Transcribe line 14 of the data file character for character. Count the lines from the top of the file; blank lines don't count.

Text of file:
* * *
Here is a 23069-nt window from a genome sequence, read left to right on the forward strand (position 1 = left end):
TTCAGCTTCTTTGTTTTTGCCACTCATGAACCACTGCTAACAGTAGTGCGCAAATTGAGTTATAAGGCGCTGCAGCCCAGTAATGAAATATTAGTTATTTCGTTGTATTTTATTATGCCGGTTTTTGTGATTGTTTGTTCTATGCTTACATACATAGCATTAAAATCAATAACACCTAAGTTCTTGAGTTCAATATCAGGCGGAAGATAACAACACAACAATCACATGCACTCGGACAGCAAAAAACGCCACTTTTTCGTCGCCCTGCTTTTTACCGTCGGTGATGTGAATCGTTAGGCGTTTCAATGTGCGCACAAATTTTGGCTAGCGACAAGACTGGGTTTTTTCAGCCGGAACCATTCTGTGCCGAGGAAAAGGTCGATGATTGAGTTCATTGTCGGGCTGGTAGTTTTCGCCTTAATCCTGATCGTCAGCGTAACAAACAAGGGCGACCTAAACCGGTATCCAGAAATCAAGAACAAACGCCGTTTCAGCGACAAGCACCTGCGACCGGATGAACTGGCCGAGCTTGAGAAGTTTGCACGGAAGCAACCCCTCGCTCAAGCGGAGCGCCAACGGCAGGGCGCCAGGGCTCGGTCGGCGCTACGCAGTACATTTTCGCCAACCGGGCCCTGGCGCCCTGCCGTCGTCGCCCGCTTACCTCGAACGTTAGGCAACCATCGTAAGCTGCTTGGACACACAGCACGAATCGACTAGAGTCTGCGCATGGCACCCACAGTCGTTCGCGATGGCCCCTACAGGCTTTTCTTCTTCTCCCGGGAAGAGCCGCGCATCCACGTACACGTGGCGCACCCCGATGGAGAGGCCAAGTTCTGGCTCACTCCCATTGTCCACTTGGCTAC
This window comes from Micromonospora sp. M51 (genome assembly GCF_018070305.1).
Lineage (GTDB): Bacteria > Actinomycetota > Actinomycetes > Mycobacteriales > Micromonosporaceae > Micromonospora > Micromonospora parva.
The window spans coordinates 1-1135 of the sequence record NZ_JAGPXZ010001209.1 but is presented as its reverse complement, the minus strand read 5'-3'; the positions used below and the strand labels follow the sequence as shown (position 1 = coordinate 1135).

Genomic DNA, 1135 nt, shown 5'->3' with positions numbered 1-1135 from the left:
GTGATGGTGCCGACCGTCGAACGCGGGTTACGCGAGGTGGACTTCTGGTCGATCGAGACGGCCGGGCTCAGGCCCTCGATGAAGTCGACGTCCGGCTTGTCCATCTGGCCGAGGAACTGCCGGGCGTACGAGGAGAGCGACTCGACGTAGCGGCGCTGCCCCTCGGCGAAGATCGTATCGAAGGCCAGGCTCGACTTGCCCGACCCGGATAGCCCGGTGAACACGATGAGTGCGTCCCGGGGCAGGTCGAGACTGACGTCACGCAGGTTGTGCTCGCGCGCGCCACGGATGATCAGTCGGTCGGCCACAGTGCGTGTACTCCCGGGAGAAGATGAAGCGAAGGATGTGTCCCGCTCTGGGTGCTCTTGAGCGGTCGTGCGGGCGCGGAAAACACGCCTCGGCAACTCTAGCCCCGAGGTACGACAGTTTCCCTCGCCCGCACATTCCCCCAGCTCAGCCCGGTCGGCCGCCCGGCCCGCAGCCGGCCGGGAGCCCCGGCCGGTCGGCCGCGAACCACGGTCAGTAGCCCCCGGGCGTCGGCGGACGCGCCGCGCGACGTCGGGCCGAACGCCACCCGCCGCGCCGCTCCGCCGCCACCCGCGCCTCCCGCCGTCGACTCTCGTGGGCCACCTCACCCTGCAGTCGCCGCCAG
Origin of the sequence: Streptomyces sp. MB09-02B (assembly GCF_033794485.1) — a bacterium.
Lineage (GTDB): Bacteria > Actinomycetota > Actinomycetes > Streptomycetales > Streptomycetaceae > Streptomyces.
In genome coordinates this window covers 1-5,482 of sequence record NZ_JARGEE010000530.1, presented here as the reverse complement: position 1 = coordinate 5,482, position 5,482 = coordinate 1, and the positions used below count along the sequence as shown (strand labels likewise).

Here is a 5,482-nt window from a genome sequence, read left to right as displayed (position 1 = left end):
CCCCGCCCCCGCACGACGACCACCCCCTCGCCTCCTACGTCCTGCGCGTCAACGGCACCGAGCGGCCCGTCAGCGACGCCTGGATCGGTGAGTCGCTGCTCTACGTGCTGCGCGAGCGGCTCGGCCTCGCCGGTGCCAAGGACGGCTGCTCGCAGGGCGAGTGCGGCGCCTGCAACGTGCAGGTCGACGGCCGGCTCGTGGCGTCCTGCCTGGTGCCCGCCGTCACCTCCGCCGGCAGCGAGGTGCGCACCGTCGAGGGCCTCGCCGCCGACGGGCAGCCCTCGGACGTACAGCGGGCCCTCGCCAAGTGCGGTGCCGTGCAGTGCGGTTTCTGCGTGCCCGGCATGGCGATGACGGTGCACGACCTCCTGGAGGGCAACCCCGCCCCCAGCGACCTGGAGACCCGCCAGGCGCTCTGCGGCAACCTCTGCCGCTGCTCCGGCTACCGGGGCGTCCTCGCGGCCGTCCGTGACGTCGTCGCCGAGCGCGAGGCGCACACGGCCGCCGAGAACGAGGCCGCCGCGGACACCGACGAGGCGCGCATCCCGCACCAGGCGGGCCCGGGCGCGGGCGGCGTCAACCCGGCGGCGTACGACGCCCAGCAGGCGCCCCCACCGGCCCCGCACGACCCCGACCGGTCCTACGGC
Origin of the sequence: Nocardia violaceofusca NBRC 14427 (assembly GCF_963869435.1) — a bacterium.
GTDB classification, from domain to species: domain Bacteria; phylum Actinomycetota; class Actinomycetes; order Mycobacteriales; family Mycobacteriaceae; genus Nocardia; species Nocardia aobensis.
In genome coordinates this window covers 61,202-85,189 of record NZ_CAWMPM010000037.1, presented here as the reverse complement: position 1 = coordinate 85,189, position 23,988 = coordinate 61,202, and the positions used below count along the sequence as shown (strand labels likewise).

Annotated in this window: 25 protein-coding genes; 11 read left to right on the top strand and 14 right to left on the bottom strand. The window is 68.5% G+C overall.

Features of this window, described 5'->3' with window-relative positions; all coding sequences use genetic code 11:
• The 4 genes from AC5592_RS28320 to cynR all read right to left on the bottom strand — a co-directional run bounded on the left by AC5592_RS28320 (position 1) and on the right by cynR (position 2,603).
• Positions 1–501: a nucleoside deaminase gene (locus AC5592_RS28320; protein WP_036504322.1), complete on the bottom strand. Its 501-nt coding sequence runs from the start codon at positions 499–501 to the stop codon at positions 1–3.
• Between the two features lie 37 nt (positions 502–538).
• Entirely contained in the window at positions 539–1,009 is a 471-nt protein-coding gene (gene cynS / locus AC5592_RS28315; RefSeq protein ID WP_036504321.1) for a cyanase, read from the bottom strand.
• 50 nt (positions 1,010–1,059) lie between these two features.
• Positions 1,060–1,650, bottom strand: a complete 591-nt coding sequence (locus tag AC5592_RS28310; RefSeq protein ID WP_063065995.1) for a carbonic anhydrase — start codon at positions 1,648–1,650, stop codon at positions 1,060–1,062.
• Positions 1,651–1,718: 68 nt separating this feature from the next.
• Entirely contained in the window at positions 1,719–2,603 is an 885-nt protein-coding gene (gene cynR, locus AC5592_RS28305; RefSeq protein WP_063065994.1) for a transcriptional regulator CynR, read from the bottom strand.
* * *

GTDB classification, from domain to species: domain Bacteria; phylum Actinomycetota; class Actinomycetes; order Mycobacteriales; family Mycobacteriaceae; genus Nocardia; species Nocardia aobensis.